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Crop management in greenhouses: adapting the growth conditions to the plant needs or adapting the plant to the growth conditions?

By L.F.M. Marcelis and S. De Pascale

Abstract

Strategies for improving greenhouse crop production should target both developing advanced technological systems and designing improved plants. Based on greenhouse experiments, crop models and biotechnological tools, this paper will discuss the physiology of plant-greenhouse interactions. It is discussed how these interactions can be applied to control the production process at Northern and Mediterranean climatic conditions. Absorption of light by the leaves is important for maximum crop photosynthesis. For this, it is important to have plants that develop as fast as possible a sufficient leaf area index. The question is: what leaf area index is needed for optimal crop performance? Most of the light is absorbed by the upper part of the canopy. Can we improve the light distribution in the canopy and, moreover, does this increases yield or quality? Virtual plant models may help to address this question. In some cases removal of older leaves can improve yield, while in other cases removal of young leaves may accomplish the same objective. In summer time the light transmission of the greenhouse is often reduced by growers to avoid plant stress. However, in several cases this stress is only an indirect effect of light, because other growth factors (e.g. temperature, humidity) tend to be suboptimal. In Northern countries CO2 supply is commonly used. The introduction of semi-closed greenhouses allows to maintain high CO2 concentrations all year round. In Mediterranean countries, a large yield increase is still feasible by CO2 supply. Optimum growth conditions means that there is a good balance among different climate conditions. The source/sink ratio of a crop (ratio between production and demand of assimilates) often reflects whether these conditions are balanced. Variation in the source/sink balance affects formation and abortion of organs, product quality and production fluctuations. Some examples are shown on temperature control based on the source/sink balance of a crop. Drought and salinity may limit production especially in the Mediterranean. Morphological and metabolic traits, with known genetic bases, can be functionally altered to test current hypotheses on plant-environment interactions and eventually design a greenhouse plant. Reasonably, such a plant should have specific shoot vs. root developmental patterns, efficient water and nutrient uptake systems as well as other specific features that have not been sufficiently explored. Elucidation of the complex plant-greenhouse interactions would establish a physiological basis to improve both product quality and resource use efficiency in greenhous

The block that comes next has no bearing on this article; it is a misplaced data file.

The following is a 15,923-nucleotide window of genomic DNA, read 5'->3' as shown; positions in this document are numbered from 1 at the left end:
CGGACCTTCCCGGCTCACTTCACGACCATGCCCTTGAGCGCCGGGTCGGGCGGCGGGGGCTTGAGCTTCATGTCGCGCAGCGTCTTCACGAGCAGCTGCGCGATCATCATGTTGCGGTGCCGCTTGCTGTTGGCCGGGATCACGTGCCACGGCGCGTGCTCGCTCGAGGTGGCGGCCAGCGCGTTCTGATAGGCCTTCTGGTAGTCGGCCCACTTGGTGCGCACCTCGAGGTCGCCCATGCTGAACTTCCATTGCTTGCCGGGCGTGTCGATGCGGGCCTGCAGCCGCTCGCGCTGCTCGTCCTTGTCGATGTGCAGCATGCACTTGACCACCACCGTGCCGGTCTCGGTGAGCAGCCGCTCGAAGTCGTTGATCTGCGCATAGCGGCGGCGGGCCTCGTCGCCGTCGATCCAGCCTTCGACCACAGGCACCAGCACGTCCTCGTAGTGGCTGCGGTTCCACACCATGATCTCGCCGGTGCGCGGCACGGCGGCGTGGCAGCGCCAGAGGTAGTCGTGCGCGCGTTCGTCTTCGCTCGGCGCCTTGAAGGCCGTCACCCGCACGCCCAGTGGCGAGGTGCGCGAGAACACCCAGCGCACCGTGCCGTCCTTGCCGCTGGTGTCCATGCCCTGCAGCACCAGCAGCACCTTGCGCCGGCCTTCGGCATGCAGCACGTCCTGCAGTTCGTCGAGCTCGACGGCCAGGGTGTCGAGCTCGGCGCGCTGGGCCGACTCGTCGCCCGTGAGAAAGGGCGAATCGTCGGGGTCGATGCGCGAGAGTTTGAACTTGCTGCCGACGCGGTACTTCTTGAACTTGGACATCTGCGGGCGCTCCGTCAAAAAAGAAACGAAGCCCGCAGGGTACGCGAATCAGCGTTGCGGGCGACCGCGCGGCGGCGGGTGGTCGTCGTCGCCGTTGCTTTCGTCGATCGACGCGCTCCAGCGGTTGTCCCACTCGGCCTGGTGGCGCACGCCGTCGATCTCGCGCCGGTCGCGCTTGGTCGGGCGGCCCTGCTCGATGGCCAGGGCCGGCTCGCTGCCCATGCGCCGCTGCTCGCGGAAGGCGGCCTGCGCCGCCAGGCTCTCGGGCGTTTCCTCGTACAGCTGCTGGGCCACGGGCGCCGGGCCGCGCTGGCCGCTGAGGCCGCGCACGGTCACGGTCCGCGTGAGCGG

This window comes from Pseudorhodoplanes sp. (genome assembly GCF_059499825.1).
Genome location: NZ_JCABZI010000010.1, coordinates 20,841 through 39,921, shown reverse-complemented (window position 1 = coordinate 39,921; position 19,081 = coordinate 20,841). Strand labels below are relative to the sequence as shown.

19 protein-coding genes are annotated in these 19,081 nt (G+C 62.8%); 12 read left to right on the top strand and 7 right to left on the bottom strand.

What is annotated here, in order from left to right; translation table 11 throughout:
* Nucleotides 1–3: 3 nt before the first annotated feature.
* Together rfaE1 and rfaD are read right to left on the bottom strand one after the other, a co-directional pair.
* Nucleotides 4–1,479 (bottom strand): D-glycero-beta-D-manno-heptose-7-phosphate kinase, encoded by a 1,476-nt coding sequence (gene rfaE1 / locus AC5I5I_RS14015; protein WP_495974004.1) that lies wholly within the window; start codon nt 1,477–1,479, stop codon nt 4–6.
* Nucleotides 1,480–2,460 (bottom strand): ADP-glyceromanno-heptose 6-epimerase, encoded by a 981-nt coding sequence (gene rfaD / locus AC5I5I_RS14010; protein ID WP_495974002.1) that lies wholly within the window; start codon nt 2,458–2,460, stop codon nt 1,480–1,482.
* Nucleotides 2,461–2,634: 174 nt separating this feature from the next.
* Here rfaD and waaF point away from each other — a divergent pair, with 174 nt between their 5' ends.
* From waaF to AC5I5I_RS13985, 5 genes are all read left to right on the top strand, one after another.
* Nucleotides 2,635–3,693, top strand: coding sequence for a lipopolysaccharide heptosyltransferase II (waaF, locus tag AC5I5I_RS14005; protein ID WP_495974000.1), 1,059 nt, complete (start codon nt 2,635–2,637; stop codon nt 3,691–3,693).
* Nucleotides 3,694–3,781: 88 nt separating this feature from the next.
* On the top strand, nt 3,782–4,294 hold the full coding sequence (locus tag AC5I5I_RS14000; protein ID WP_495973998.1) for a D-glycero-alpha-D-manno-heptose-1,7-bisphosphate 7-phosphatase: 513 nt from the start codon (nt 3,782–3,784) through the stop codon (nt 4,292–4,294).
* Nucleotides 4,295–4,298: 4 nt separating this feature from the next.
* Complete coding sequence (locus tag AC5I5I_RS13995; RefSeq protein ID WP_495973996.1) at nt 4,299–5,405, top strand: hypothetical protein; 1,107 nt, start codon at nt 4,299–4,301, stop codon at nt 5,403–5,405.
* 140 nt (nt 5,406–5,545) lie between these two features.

Year: 2009
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Provided by: NARCIS
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